Dear Representatives Pascrell, Rutherford, Cox, Demings, and Bacon,
I am writing on behalf of the members of the Fraternal Order of Police to advise you of our strong support for H.R. 2992, the “Traumatic Brain Injury (TBI) and Post-Traumatic Stress Disorder (PTSD) Law Enforcement Training Act.”
According to the Centers for Disease Control and Prevention (CDC), there were approximately 2.9 million traumatic brain injury-related emergency department visits, hospitalizations, and deaths in the United States in 2014. Currently, between 3.2 million and 5.3 million people are living with a TBI-related disability in the United States and about 7-8 percent of Americans will experience PTSD at some point in their lives.
The effects of traumatic brain injury (TBI) can be short-term or long-term, and include impaired thinking or memory, movement, vision or hearing, or emotional functioning, such as personality changes or depression. The law enforcement community knows better than most the effects of traumatic events, as officers respond to and witness some of the most tragic events that happen in our communities. Nearly 1 in 4 law enforcement officers have had thoughts of suicide at some point in their life and the suicide rate among law enforcement officers is four times higher than the rate of firefighters. As we continue to find innovative tools and resources to help our officers, we must also ensure that they are equipped with the training for when officers interact with members of the community that suffer from similar injuries.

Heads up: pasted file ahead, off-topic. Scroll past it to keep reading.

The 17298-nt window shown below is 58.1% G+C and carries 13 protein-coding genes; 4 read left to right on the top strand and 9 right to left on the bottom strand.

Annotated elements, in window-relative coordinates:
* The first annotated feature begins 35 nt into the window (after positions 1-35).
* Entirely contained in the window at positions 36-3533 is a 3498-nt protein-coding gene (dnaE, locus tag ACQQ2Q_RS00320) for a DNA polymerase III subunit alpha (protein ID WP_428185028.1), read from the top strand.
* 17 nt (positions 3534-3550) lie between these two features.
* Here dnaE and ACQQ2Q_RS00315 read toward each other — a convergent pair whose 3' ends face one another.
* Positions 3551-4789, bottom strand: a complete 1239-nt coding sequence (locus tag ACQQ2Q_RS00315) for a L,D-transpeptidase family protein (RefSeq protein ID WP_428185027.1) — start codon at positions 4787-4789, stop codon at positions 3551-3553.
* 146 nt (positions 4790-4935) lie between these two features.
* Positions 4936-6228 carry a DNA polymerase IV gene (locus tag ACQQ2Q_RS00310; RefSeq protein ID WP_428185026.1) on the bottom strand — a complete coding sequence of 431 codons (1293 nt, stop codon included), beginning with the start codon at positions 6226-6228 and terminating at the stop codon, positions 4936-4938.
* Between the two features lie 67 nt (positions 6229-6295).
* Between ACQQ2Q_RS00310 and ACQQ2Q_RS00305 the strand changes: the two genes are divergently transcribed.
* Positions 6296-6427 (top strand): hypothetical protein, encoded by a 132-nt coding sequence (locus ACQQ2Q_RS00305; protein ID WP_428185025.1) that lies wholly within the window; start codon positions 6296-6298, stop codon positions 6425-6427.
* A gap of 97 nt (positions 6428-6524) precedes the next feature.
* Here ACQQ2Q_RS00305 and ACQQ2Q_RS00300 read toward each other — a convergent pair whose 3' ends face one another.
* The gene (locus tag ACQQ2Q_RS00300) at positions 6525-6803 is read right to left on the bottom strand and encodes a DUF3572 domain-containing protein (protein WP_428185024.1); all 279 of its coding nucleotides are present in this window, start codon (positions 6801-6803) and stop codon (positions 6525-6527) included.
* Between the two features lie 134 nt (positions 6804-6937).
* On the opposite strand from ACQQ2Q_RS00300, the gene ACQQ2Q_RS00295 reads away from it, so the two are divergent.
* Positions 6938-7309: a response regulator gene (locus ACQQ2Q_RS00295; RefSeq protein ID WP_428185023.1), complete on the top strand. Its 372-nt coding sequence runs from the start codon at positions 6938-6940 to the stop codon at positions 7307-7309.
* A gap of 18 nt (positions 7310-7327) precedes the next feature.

This legislation would direct the Attorney General to develop crisis intervention training tools for use by law enforcement and other public safety officers when interacting with community members who have TBI, another form of acquired brain injury, or PTSD. The training tools would be instrumental in helping officers interact with those who suffer from these injuries, given that the signs of TBI and post-traumatic stress disorder (PTSD) often overlap with physical signs of alcohol or drug impairment, which complicate an emergency responder’s ability to quickly and effectively identify an individual’s condition. The training curriculum will not only better equip officers to ensure their safety, but it will enhance their ability to serve and protect their communities.
On behalf of the more than 356,000 members of the Fraternal Order of Police, I am proud to offer our support for this legislation. If I can be of any further assistance, please do not hesitate to contact me or my Executive Director, Jim Pasco, in our Washington, D.C. office.